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Ukrainian Economy Collapses In Third Quarter

Set to shrink by a painful 14% this year. In excess of $100 billion in grants, not loans, needed to make country solvent. Russian participation in financial rescue unavoidable.

This post first appeared on Russia Insider


Ukrainian Industrial Production contracted by 17% and Retail Sales by 13% in the third quarter as the economy collapsed due to the civil war in the East.

At the same time inflation spiralled to 17.5% year on year in September as the government is forced to print money to pay for its deficit and the devalued currency pushes up domestic prices. 

<figcaption>Basic arithmetic.  The head of Russia's gas company talking to Ukrainian president Poroshenko last week</figcaption>
Basic arithmetic. The head of Russia's gas company talking to Ukrainian president Poroshenko last week

This economic data came just a few days after a former Ukrainian economy minister Volodomy Lanovy said:

The GDP decline will amount to 13 or 14% and continue to decline. I think it will be a long-term decline, and not like in 2008 (where decline was followed by a sharp rebound)

This is a major blow not only to Ukraine but to the West. The IMF had been predicting a 6.5% decrease in 2014 and a 1.5% increase in 2015 - numbers which are completely divorced from reality. Those figures lay the basis of an already dubious 17 billion dollar bailout package. Quite simply, the real sum that the West are on the hook for runs well in excess of 100 billion dollars in grants (free money) and not loans. 

As I wrote in my analysis of the gas deal reached in September, the major problem is that once the West starts handing out empty cheque books to Ukraine the money will just be stolen (as I suspected had already been the case by analysing currency movements).

To remind readers; Ukraine needs to bail-out its entire banking system which will cost more than 10 billion dollars, it has to pay Russia 5 billion in debt which makes up around 35 billion dollars-worth of external debt, it needs to fund around 36 billion cubic meters of gas imports (which at current negotiated prices is valued at 14 billion dollars) all of this on top of defending its currency as all economic agents seek any way to dump the hryvina.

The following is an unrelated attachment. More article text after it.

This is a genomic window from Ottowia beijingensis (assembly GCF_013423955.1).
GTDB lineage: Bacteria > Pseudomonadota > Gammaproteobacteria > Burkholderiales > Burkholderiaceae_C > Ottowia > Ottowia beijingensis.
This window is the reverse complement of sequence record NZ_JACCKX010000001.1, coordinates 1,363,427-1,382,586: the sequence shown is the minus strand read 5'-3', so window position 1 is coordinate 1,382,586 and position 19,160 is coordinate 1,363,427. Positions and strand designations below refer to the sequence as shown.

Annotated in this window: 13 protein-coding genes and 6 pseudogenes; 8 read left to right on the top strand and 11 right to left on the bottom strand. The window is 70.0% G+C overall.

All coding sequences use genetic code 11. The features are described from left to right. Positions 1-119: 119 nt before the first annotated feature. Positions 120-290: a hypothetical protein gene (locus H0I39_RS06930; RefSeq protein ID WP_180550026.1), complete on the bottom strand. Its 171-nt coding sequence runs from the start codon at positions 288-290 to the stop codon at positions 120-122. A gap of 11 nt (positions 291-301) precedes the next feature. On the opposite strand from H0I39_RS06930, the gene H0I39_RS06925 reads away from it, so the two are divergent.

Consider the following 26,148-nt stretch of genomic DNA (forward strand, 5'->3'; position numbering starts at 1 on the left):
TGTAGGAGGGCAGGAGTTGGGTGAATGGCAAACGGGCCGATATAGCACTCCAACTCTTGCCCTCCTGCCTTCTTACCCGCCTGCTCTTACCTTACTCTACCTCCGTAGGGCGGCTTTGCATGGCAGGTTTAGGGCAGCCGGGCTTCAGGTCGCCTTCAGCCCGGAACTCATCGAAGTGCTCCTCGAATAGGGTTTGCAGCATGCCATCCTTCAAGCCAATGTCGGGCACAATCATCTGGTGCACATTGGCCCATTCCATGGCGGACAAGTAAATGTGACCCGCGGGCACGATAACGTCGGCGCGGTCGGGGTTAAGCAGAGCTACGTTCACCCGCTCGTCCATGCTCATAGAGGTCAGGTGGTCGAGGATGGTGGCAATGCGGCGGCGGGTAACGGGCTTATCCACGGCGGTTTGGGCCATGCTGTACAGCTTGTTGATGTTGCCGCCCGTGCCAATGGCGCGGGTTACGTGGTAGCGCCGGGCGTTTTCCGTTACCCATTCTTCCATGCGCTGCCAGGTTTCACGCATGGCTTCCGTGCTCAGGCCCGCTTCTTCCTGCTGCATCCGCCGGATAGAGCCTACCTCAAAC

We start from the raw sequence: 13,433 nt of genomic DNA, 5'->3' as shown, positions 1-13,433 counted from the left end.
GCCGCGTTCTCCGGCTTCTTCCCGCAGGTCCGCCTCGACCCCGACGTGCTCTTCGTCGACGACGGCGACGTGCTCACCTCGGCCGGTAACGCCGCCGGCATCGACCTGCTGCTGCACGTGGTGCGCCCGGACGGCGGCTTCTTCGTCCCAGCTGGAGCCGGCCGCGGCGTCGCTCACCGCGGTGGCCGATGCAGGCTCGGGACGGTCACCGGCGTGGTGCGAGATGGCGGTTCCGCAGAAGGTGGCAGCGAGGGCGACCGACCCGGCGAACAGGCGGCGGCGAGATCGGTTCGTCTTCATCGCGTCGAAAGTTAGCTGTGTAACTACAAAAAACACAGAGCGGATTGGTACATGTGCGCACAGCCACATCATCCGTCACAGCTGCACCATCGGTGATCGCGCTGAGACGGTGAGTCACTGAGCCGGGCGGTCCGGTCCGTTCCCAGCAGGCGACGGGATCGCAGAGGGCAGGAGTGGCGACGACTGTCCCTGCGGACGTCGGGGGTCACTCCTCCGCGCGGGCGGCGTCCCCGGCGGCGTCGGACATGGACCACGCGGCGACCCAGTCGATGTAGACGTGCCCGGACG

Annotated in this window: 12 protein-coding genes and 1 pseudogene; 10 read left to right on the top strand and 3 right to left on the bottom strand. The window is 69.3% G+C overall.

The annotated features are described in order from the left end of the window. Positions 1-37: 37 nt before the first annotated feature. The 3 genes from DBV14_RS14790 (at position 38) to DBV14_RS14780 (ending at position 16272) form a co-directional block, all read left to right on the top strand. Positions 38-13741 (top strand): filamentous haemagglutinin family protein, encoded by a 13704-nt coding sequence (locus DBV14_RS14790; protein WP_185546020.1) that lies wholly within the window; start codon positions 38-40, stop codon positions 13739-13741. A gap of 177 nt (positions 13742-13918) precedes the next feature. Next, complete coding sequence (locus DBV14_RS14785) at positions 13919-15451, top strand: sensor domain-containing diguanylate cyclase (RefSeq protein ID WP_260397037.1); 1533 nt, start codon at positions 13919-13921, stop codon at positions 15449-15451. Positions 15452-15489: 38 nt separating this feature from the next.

In normal times paying for such debts is difficult but manageable given that the market might allow you to re-finance the debt, however, with an economy contracting by 15% per annum there is absolutely no chance of this happening. This will make problems all the more worse as the budget deficit is and will continue to balloon; leaving the only remedy of widespread and vast expenditure cuts - which given the revolutionary mood in Ukraine will be extremely difficult to pass of politically. 

Ukraine will be locked out of public markets for well over five years meaning it must entirely on a donor - the IMF or Russia. The question is will the IMF be prepared to hand out 100 billion dollars and not see any of it returned? Ultimately the IMF has to think about its own balance sheet and future bail outs of other countries. The IMF cannot stomach this money and the damage it would do to its negotiating position. 

The conclusion is once again Ukraine has no other choice but to revert back to Russia whether it wants to or not. It is a question of pure survival and simple logic. The only question is how long will it take for Kiev to reverse course? 

 

 


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